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Re: The CSS Problem

From: Barry van Oudtshoorn <bvanoudtshoorn@gmail.com>
Date: Tue, 13 Nov 2012 11:06:47 +0800
Message-ID: <50A1B947.4000606@gmail.com>
To: www-style@w3.org
CC: jens@meiert.com
On 13/11/12 10:46, Jens O. Meiert wrote:
>>> <http://meiert.com/en/blog/20121112/the-css-problem/>.
>> You don't suggest an alternative.
> I believe I do, by suggesting a different focus on the Working Group
> side (what is critical, and hence, implied, what can be removed?), and
> also more focus on the community side (how can we get the most out of
> CSS without constantly screaming “more, more”?).
Perhaps one of the main reasons that CSS currently appears to be 
exploding in scale is that the nature of the web has changed. Where 
before the web's primary use was as a straightforward document 
presentation system, we now use it to develop full-size applications; to 
create complex, magazine-inspired layouts; to put together books for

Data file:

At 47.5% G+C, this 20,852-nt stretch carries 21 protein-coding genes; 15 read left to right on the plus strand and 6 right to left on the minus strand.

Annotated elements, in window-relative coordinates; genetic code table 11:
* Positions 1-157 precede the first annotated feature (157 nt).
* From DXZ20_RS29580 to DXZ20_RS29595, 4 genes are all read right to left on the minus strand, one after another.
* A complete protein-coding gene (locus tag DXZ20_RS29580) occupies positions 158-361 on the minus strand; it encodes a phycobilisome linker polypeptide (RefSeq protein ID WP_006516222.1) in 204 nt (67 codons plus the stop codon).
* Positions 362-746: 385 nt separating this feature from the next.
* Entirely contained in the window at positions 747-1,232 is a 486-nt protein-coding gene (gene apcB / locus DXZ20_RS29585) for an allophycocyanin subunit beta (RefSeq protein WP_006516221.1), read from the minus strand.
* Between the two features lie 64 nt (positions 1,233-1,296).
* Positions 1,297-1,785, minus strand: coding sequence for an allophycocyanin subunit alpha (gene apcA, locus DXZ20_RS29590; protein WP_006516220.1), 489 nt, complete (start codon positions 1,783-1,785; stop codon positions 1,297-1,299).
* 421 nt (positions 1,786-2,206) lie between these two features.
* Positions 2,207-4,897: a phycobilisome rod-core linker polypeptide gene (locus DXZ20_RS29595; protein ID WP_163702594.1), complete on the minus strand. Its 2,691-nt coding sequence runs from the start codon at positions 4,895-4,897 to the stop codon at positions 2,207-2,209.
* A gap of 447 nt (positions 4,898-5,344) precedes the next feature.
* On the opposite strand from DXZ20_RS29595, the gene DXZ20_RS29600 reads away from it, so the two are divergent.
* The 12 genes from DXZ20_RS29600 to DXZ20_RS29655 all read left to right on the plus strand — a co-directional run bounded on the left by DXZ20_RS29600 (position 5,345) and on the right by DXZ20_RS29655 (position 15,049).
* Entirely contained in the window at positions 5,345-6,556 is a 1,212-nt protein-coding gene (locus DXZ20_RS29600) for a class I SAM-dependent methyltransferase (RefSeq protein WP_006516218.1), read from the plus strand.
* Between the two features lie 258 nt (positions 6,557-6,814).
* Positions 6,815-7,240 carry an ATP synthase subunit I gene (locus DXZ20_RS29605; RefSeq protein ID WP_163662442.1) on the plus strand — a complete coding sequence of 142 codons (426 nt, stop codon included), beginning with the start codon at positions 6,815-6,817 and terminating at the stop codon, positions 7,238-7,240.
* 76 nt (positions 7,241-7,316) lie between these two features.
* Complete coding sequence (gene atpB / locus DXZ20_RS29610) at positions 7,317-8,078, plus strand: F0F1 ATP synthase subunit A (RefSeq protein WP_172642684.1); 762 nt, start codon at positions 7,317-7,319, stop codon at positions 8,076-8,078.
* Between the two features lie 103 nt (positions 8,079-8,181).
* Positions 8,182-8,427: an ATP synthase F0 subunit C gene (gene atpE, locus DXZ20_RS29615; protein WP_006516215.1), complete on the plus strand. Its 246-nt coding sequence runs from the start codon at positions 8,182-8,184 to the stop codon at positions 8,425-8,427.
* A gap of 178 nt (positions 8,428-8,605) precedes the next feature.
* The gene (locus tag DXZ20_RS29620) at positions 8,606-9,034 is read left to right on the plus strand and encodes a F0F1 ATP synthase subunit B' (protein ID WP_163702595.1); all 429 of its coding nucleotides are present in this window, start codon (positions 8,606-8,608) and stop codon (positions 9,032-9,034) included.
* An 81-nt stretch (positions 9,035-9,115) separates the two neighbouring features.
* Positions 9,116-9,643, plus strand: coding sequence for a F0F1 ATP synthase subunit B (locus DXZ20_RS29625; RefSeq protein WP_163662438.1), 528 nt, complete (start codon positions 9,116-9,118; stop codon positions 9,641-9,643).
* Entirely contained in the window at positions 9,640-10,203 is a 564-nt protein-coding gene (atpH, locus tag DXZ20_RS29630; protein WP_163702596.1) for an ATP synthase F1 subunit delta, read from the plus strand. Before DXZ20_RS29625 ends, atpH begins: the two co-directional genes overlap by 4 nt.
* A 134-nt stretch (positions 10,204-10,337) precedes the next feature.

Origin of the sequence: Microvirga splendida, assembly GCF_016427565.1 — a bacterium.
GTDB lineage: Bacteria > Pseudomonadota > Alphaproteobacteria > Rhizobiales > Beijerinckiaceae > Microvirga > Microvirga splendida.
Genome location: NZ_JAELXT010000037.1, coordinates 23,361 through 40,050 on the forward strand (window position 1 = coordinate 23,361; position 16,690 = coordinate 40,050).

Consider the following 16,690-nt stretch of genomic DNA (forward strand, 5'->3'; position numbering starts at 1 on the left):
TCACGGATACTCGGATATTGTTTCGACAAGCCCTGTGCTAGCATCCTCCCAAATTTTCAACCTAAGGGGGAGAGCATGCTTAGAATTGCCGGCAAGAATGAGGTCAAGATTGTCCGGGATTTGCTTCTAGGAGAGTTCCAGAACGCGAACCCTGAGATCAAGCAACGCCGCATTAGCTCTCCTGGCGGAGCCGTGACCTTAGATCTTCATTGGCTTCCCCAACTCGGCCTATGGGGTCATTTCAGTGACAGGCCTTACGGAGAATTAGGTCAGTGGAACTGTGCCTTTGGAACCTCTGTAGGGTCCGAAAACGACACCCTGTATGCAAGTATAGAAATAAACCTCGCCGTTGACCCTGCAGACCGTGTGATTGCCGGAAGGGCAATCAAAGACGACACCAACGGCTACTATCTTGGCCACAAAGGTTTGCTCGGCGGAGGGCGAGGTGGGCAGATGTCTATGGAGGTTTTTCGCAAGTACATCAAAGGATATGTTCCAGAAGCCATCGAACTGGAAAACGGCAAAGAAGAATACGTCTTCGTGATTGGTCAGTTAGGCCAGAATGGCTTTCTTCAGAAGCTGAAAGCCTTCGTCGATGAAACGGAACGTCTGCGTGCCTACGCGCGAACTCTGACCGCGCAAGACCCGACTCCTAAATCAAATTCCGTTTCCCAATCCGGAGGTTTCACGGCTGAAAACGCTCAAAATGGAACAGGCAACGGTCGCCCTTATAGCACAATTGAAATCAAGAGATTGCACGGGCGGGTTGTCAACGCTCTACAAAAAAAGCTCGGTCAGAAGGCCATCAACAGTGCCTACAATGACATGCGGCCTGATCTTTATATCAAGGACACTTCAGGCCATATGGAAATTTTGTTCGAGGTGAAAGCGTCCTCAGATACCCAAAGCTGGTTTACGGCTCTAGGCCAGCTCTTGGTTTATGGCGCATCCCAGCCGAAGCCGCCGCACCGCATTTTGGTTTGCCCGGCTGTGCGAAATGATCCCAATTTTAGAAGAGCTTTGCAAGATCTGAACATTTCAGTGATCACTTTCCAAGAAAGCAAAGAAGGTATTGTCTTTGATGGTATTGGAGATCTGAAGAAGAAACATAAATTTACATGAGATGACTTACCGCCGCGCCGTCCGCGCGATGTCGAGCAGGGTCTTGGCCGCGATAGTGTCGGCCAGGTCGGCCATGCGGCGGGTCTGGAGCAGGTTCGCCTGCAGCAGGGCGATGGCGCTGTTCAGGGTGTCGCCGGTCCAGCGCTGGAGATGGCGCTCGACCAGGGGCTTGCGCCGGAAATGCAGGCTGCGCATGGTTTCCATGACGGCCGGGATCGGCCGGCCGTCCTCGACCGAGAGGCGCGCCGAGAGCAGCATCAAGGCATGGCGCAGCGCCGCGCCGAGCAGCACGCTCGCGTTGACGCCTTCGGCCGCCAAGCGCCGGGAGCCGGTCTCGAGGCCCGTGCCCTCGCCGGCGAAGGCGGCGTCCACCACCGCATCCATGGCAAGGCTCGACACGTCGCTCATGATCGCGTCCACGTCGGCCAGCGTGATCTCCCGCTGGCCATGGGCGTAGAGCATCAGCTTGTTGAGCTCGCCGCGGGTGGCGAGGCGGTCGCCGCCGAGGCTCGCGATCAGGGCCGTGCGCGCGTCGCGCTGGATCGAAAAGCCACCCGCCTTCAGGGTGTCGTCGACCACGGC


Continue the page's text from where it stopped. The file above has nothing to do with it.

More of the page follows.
on-screen and in-print consumption. What this means is that exactly what 
is "critical" varies wildly from person to person and from use-case to 
use-case. For example, whilst regions may be critical to creating 
magazine-like layouts, and even to books, you could argue that they're 
perhaps unnecessary application development. How many layout systems are 
used for such a variety of purposes?

I agree that there is a risk that CSS becomes too large for anyone to 
really understand completely. Perhaps one way to resolve this would be 
to provide documentation that's usage-focussed: in other words, 
stipulating that modules x and y are great for application development, 
and modules y and z are designed to make it easier to do complex 
magazine-like layouts. In other words, perhaps the problem is not with 
CSS itself, but with the discoverability of its features (which, I would 
argue, is a function of how these are documented). I'm sure that one 
could set up portal pages on MDN etc. that group CSS functionality by 

Barry van Oudtshoorn
Received on Tuesday, 13 November 2012 03:07:55 UTC

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